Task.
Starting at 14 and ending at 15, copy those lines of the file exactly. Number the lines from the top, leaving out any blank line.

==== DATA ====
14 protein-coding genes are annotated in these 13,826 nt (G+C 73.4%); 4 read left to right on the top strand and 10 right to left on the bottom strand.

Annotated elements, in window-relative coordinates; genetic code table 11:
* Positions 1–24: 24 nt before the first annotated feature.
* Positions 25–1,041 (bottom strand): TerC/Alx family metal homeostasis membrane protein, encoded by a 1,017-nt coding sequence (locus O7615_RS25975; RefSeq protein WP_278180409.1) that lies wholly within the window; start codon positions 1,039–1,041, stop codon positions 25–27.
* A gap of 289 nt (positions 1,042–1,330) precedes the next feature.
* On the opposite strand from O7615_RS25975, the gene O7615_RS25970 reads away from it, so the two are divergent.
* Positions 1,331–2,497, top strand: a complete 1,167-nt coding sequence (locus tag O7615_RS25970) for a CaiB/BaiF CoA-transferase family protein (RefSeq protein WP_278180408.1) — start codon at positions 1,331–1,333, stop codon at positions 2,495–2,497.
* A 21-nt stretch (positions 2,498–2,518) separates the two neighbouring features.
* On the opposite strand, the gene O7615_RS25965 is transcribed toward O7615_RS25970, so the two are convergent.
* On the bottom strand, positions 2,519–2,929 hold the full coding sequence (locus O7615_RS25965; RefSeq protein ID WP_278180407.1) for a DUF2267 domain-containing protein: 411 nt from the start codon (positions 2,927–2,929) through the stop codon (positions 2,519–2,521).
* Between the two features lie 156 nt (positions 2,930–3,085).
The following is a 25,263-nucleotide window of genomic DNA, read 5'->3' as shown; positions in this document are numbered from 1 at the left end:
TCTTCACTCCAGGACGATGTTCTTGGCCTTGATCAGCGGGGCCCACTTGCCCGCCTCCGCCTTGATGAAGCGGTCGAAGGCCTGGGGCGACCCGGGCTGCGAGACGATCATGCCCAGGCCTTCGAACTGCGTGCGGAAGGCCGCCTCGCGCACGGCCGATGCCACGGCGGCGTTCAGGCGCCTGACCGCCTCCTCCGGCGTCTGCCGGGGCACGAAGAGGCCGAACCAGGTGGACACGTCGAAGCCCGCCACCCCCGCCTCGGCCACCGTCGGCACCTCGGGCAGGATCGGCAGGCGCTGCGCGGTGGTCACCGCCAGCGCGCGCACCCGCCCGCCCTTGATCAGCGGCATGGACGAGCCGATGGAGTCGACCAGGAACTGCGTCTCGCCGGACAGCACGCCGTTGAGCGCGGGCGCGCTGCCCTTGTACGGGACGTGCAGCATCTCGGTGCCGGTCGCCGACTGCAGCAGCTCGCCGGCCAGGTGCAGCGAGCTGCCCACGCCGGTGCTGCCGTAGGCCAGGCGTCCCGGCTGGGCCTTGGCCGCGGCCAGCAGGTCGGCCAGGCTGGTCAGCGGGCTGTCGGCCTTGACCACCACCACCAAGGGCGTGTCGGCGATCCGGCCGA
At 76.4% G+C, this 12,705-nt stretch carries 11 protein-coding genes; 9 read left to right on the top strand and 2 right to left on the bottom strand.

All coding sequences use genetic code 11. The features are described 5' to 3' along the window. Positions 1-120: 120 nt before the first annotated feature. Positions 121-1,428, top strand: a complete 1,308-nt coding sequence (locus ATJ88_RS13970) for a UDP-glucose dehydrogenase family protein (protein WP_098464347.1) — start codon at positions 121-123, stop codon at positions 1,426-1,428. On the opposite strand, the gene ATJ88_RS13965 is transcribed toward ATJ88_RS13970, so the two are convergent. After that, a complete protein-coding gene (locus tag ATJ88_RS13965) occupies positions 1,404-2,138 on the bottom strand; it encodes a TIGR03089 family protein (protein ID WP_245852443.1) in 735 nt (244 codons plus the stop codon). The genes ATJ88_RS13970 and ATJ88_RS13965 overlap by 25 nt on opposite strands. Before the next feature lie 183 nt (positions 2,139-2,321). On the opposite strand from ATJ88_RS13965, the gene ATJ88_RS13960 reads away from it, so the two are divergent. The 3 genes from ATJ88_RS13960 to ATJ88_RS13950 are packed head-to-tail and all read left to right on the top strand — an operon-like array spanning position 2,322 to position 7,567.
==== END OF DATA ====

At 76.4% G+C, this 12,705-nt stretch carries 11 protein-coding genes; 9 read left to right on the top strand and 2 right to left on the bottom strand.

All coding sequences use genetic code 11. The features are described 5' to 3' along the window. Positions 1-120: 120 nt before the first annotated feature. Positions 121-1,428, top strand: a complete 1,308-nt coding sequence (locus ATJ88_RS13970) for a UDP-glucose dehydrogenase family protein (protein WP_098464347.1) — start codon at positions 121-123, stop codon at positions 1,426-1,428. On the opposite strand, the gene ATJ88_RS13965 is transcribed toward ATJ88_RS13970, so the two are convergent. After that, a complete protein-coding gene (locus tag ATJ88_RS13965) occupies positions 1,404-2,138 on the bottom strand; it encodes a TIGR03089 family protein (protein ID WP_245852443.1) in 735 nt (244 codons plus the stop codon). The genes ATJ88_RS13970 and ATJ88_RS13965 overlap by 25 nt on opposite strands. Before the next feature lie 183 nt (positions 2,139-2,321). On the opposite strand from ATJ88_RS13965, the gene ATJ88_RS13960 reads away from it, so the two are divergent. The 3 genes from ATJ88_RS13960 to ATJ88_RS13950 are packed head-to-tail and all read left to right on the top strand — an operon-like array spanning position 2,322 to position 7,567.